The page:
Disrupting the healthcare status quo with digital engagement

By Rikin Patel

Disruption is occurring across industries — from retail to entertainment, travel and healthcare. How each industry, as well as each organization, responds to disruptive influences will determine its success.

Several disruptive technologies have the potential to reinvent, or at least reinvigorate, the way industries operate. Among these are: devices and sensors and ways in which the business connects to them; the adoption of cloud technologies to deliver solutions and services; analytics capabilities to drive new ways of interacting with and leveraging data and knowledge; and the way consumers or citizens interact with systems of engagement such as social media.

When it comes to healthcare, patients or citizens today have become empowered, connected and knowledgeable. They want to be kept informed and they are turning to social media to learn more about their conditions, their treatment and their options. And, increasingly, they are growing impatient with healthcare organizations that don’t engage with them in the way they wish or expect.

Digitizing the engagement is less about tools than it is about a digital strategy that leads to effective use of tools, tactics and techniques to deliver a better outcome made possible by the patient having had a better experience. For example, a newly diagnosed multiple sclerosis patient will likely have many questions about his or her condition, treatment and prognosis. How such patients seek to interact with clinicians and the way healthcare providers engage with patients is important to how well they manage their condition. Digital engagement might include text reminders on appointments and medication, the use of devices and sensors to determine the patient’s well-being, and connecting with patients through digital channels to manage emotional issues.

Typically, digitizing the engagement has been portal-based, but given that multichannel capabilities, mobility, social media integration and virtual care are the future, the question is why aren’t more healthcare organizations embracing disruptive technologies? After all, if chatbots can allow individuals to trade shares and execute financial transactions, surely they can play a role in how members engage with their healthcare organization?

Learning from other industries

Healthcare tends to be slower to adopt disruptive technologies and approaches, but providers, payers and state and federal organizations can leverage what has been tried and tested elsewhere to improve engagement and outcomes. For example, the healthcare field can learn from consumer-centric industries about how to get the most value through a shift to digital. This might include using digital IDs to validate coverage and benefit or adopting digital visit verification to log all data about a patient encounter (date, time, location, tests, services, etc.) or using a digital platform to support virtual care, gather data from sensors and respond to patient questions.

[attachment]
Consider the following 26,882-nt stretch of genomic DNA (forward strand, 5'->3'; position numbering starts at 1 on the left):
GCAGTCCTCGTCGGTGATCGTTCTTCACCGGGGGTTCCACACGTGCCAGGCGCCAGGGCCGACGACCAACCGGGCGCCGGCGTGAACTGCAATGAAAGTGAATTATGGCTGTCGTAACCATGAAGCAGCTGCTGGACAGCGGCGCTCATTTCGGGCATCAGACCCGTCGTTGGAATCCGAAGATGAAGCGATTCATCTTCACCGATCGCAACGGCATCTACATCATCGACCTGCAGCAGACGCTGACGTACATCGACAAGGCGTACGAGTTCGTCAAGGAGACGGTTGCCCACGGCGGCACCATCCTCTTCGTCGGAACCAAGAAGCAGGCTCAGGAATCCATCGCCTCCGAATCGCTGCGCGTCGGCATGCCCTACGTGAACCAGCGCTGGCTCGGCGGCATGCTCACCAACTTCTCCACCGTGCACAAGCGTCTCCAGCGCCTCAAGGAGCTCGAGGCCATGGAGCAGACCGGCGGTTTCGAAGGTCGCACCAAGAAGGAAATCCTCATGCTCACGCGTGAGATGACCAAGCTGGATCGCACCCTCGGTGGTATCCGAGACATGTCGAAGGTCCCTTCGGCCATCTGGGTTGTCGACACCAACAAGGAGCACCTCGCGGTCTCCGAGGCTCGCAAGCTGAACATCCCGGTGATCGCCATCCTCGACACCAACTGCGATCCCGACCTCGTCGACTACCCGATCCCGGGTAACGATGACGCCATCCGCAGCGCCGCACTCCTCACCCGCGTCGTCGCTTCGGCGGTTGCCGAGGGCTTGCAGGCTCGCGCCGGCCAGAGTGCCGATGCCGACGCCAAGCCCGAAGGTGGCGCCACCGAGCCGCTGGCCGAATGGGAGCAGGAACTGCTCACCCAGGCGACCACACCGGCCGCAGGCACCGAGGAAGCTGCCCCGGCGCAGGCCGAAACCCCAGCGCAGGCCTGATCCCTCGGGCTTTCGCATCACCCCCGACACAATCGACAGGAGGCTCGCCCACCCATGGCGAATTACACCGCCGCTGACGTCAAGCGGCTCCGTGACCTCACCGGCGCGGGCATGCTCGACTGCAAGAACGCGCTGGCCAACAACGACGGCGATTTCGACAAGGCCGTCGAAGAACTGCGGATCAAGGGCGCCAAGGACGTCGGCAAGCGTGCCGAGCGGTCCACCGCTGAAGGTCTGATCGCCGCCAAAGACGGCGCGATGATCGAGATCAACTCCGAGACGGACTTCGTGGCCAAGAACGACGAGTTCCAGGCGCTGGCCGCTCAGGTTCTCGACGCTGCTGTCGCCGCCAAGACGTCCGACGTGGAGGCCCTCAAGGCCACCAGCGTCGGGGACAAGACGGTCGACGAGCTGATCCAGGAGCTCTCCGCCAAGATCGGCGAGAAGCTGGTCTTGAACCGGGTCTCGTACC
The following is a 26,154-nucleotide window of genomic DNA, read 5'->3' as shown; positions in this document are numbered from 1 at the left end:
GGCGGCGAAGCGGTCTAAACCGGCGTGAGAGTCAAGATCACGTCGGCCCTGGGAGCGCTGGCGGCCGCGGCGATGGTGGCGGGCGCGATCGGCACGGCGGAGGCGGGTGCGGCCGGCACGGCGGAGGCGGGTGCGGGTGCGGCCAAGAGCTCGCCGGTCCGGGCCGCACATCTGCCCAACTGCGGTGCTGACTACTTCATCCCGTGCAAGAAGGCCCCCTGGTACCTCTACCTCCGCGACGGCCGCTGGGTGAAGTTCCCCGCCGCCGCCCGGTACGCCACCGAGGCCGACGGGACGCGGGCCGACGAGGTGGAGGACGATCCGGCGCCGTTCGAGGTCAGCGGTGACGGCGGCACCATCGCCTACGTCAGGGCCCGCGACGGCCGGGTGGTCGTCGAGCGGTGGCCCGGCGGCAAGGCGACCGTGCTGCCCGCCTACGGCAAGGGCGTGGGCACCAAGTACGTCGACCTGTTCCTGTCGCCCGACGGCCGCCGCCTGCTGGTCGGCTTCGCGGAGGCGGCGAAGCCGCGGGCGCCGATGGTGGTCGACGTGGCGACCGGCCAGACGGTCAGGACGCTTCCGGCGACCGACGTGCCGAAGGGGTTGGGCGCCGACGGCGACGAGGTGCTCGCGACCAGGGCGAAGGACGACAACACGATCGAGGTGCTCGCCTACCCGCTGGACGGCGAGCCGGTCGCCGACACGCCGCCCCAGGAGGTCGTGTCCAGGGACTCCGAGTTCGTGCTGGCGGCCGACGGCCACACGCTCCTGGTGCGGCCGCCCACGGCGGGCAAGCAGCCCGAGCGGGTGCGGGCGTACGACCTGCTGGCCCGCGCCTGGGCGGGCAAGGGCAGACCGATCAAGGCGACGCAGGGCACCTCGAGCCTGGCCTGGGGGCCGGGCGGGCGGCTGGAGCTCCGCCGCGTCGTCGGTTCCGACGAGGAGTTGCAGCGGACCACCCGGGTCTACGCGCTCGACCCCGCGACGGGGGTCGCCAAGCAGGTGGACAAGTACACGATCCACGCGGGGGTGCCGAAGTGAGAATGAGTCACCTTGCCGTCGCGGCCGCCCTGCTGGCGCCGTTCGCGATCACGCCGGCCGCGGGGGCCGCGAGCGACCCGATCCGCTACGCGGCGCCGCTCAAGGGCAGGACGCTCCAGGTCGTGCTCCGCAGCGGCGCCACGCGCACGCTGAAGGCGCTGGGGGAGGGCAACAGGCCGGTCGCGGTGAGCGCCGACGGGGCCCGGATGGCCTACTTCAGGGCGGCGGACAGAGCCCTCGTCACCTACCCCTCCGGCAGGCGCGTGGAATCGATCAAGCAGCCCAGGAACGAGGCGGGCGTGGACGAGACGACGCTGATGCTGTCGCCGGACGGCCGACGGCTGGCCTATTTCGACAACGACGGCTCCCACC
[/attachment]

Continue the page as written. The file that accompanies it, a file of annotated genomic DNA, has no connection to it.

Disruption shouldn’t mean added complexity, and organizations can leverage digital platforms to simplify the engagement with patients and providers by integrating data intelligence within systems to improve services. This is possible when discrete and value chain touchpoints are digitized.

There are many ways in which healthcare can use digital channels to engage members, including:

  • Embracing digital interaction with follow-ups to improve engagement
  • Adopting digital automated appointment and medication alerts with acknowledgments for plan or prescription adherence
  • Encouraging “self-service” interactions to allow members to actively engage in their health plan
  • Shifting from transactional interactions to wellness enabled by analytics
  • Interfacing with external case management systems to provide comprehensive health treatment for a member
  • Targeting information that is most relevant to members, based on their overall health data
  • Providing visibility to members with location-based services such as visit verification

Digital disruption can appear daunting for healthcare organizations, but ultimately it will help to improve members’ engagement and their medical outcomes.

Rikin Patel is a DXC Technologist with 25 years of diverse experience in Information Technology.  He serves as the Chief Technologist for DXC’s Americas Healthcare & Life Sciences and is a member of the Office of the CTO. Rikin is responsible for building key client relationships, advising senior leadership on technology trends, and providing thought leadership to effectively grow client and DXC business.




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  1. I think the earlier blog about 3 digital truths — 1) The consumer is already digital and will define the next move. 2) Platforms disrupt value chains. and 3) Winners exploit platform effects — are right, and also feel that this blog does a good job of moving the story forward in terms of the already-digital consumer. With fitness trackers, people are already tracking different health-related data points — steps taken, active minutes, amount of sleep, a heart rate. But one problem is that there is no central way of handling it. Fitbit has a rudimentary food tracker (others are better) and some scales connect to it but it’s hard to share that data with your doctor, for example. So what we need is more connectivity so that consumers can do more with the data they can collect about themselves. While others are talking about CRISPR, this article does a good job providing insight into what informed consumers want.

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